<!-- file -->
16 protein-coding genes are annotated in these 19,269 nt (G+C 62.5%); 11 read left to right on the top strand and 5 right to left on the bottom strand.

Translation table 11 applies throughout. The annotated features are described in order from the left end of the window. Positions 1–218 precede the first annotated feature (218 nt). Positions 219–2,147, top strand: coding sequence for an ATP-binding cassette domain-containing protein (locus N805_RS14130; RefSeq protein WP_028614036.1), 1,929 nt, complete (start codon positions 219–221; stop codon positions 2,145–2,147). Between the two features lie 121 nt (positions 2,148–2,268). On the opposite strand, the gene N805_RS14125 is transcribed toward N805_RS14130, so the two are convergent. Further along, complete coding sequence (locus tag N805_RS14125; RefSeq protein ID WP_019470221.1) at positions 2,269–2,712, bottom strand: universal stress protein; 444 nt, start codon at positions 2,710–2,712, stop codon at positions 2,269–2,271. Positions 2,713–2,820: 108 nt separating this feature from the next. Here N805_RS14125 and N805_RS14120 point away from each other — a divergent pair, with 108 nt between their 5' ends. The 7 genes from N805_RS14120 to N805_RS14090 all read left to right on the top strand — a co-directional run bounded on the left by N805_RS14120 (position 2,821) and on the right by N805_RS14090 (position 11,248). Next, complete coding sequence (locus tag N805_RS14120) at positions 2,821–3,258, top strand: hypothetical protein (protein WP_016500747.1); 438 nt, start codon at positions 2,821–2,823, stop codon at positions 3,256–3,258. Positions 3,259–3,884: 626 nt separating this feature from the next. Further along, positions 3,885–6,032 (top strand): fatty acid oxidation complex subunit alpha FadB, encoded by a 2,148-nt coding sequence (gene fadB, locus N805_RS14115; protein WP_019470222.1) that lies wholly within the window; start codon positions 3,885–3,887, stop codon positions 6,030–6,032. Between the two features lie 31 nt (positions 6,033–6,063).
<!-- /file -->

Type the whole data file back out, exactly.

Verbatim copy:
16 protein-coding genes are annotated in these 19,269 nt (G+C 62.5%); 11 read left to right on the top strand and 5 right to left on the bottom strand.

Translation table 11 applies throughout. The annotated features are described in order from the left end of the window. Positions 1–218 precede the first annotated feature (218 nt). Positions 219–2,147, top strand: coding sequence for an ATP-binding cassette domain-containing protein (locus N805_RS14130; RefSeq protein WP_028614036.1), 1,929 nt, complete (start codon positions 219–221; stop codon positions 2,145–2,147). Between the two features lie 121 nt (positions 2,148–2,268). On the opposite strand, the gene N805_RS14125 is transcribed toward N805_RS14130, so the two are convergent. Further along, complete coding sequence (locus tag N805_RS14125; RefSeq protein ID WP_019470221.1) at positions 2,269–2,712, bottom strand: universal stress protein; 444 nt, start codon at positions 2,710–2,712, stop codon at positions 2,269–2,271. Positions 2,713–2,820: 108 nt separating this feature from the next. Here N805_RS14125 and N805_RS14120 point away from each other — a divergent pair, with 108 nt between their 5' ends. The 7 genes from N805_RS14120 to N805_RS14090 all read left to right on the top strand — a co-directional run bounded on the left by N805_RS14120 (position 2,821) and on the right by N805_RS14090 (position 11,248). Next, complete coding sequence (locus tag N805_RS14120) at positions 2,821–3,258, top strand: hypothetical protein (protein WP_016500747.1); 438 nt, start codon at positions 2,821–2,823, stop codon at positions 3,256–3,258. Positions 3,259–3,884: 626 nt separating this feature from the next. Further along, positions 3,885–6,032 (top strand): fatty acid oxidation complex subunit alpha FadB, encoded by a 2,148-nt coding sequence (gene fadB, locus N805_RS14115; protein WP_019470222.1) that lies wholly within the window; start codon positions 3,885–3,887, stop codon positions 6,030–6,032. Between the two features lie 31 nt (positions 6,033–6,063).